Midwesterners like to joke there two seasons: Winter and road repair. But potholes aren’t just frustrating to commuters. They’re also a big and costly challenge that engineers face. Extreme heat or cold, water, stress and the good old passage of time all hold the potential to morph roads until they can’t take it anymore, causing them to bend or crack in response. “It’s really complicated phenomena,” says Naser Sharifi, a civil engineer at the University of Pittsburgh. “Honestly, before I started working on pavement, I didn’t know that this many details are involved.”
And while many streets are supposed to stay drivable for 20 to 30 years, climate change is accelerating wear and tear and pushing engineers to rethink how they design this crucial part of our transit network.
Where Roads Are Worse
Sharifi explains that transit engineers tend to think of different parts of the U.S. according to a couple of key metrics: How dry or wet is the area, and how often is it cold enough to freeze over? When it comes to road durability, “the worst-case scenario is wet-freeze regions.” Much of New England and the Midwest falls into this category.
When it’s warm enough, moisture on the road seeps into the pavement and collects in crevices. As soon as temperatures drop low enough, pooled water freezes and expands — which can warp pavement in the process. These cracks get larger with every melt and freeze, Sharifi says, creating perpetually more space for water to collect, freeze, and split apart the road.
Engineers have a few tactics that can keep roads in good shape longer, if their budget allows. One way to deal with moisture problems is to have construction crews install drains beneath or alongside roads to carry away water. If the road is made of cement that’s cast in standard 15-foot sections, connecting joints can be better sealed to keep water out. Concrete roads can also be reinforced with steel bars during construction. But this intervention can often fail in icy areas that use a lot of salt, Sharifi says. Salt is notorious for corroding the underside of cars and road reinforcements made of steel.
While icy, cold areas deal with some of the worst road problems, warm-weather regions have their share of road woes, too. In places where heavy rain is frequent — think Florida or the Pacific Northwest — pavement can become saturated and less able to withstand the weight of passing vehicles. “Stress builds up because the water is not compressible,” Sharifi says. Over time, heavy moisture can cause roads to crack, which allows even more water to seep in and weaken the soil under the road. This might result in a pothole forming.
In general, warm weather causes asphalt and concrete to expand while cool temperatures contract them. In desert regions with scorching days and cold nights, repeated and drastic temperature swings can wear out roads sooner. Extreme heat also tends to make asphalt loose and flexible, making it prone to warping.
Climate Change Makes Commutes Worse
For decades, engineers have been able to predict the conditions a road will be exposed to in its lifespan. And over time, they’ve come up with new and improved design features. But as global temperatures rise, the data they’ve amassed on roads and long-term performance is becoming less applicable. “[Roads] are designed to operate under certain climate or weather conditions,” says Jennifer Jacobs, a civil engineer at the University of New Hampshire, Durham. “And if you change the climate or the weather conditions that those roads are subject to, then suddenly all bets are off.”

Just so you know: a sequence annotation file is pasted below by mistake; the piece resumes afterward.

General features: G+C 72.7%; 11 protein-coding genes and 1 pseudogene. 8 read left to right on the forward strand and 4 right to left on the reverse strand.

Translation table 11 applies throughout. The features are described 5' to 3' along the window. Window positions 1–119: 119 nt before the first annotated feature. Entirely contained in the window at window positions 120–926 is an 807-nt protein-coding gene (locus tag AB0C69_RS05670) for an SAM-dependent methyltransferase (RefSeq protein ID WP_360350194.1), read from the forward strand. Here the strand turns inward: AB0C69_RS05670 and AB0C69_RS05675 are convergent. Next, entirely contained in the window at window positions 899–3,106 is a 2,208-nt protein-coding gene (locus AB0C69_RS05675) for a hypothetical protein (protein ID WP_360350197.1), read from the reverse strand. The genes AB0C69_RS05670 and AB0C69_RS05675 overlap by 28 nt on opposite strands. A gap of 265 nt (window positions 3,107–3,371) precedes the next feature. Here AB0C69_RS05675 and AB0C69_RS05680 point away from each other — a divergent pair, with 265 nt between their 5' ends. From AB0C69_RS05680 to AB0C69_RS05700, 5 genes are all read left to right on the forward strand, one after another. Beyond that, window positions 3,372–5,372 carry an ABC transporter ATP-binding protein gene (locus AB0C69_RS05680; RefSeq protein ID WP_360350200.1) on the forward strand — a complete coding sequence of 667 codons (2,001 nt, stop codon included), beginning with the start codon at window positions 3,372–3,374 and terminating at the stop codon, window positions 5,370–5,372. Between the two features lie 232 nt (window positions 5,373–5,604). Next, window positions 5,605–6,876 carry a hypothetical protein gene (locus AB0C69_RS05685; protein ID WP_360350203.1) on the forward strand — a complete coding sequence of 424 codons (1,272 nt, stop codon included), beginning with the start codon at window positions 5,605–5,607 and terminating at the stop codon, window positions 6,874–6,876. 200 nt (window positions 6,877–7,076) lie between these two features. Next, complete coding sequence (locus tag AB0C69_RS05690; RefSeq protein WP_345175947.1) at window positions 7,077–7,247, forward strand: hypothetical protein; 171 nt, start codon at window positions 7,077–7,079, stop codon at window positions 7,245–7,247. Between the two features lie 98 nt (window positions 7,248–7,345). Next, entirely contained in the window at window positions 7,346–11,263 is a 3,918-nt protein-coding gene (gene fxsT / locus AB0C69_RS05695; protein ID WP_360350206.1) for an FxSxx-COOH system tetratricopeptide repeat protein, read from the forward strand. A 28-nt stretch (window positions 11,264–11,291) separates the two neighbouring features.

Several research groups, including Jacobs’, have assessed how roads will cope in the coming years as projected temperatures shift. Focusing on changes in and around New Hampshire, Jacobs’ team used climate change models to assess what daily average temperatures will be like in the coming decades. Overall, the trend showed that if daily average temperatures are eventually 4.5 degrees Fahrenheit higher than they were in the 1980s and 1990s, the New Hampshire “winter” will fade away and be replaced by a longer fall.
The team then inputted climate predictions into a computer program that transportation departments use to assess the longevity of planned road projects. Roads that are designed to last a few decades in New Hampshire’s current climate would likely degrade much sooner if daily temperatures rise, Jacobs says. If the number of consecutive days cold enough to keep ice solid dwindles, this would accelerate the freeze, thaw and refreeze yo-yo that streets already endure. And when stronger heat waves hit in the future, the roads will be more likely to deform and develop ruts.
To resist the forces of climate change, the team recommends making asphalt layers 7 to 32 percent thicker, with layers getting heftier as temperatures rise. Boosting the volume of asphalt by a third costs more than $96,000 extra per mile, but it’s a worthwhile investment to make the road last longer, Jacobs says.
Engineers are also devising a range of other solutions to make streets crack and stress-resistant, Sharifi says, and this work includes everything from perfecting techniques for pouring asphalt to installing temperature-modulating pipes deep under the pavement. Jacobs also says states are coming around to looking forward, not backward, when using temperature data to design durable roads. “If we use that historical data, we’re going to get the wrong answer,” Jacobs says, “and engineers don’t really like to be wrong.”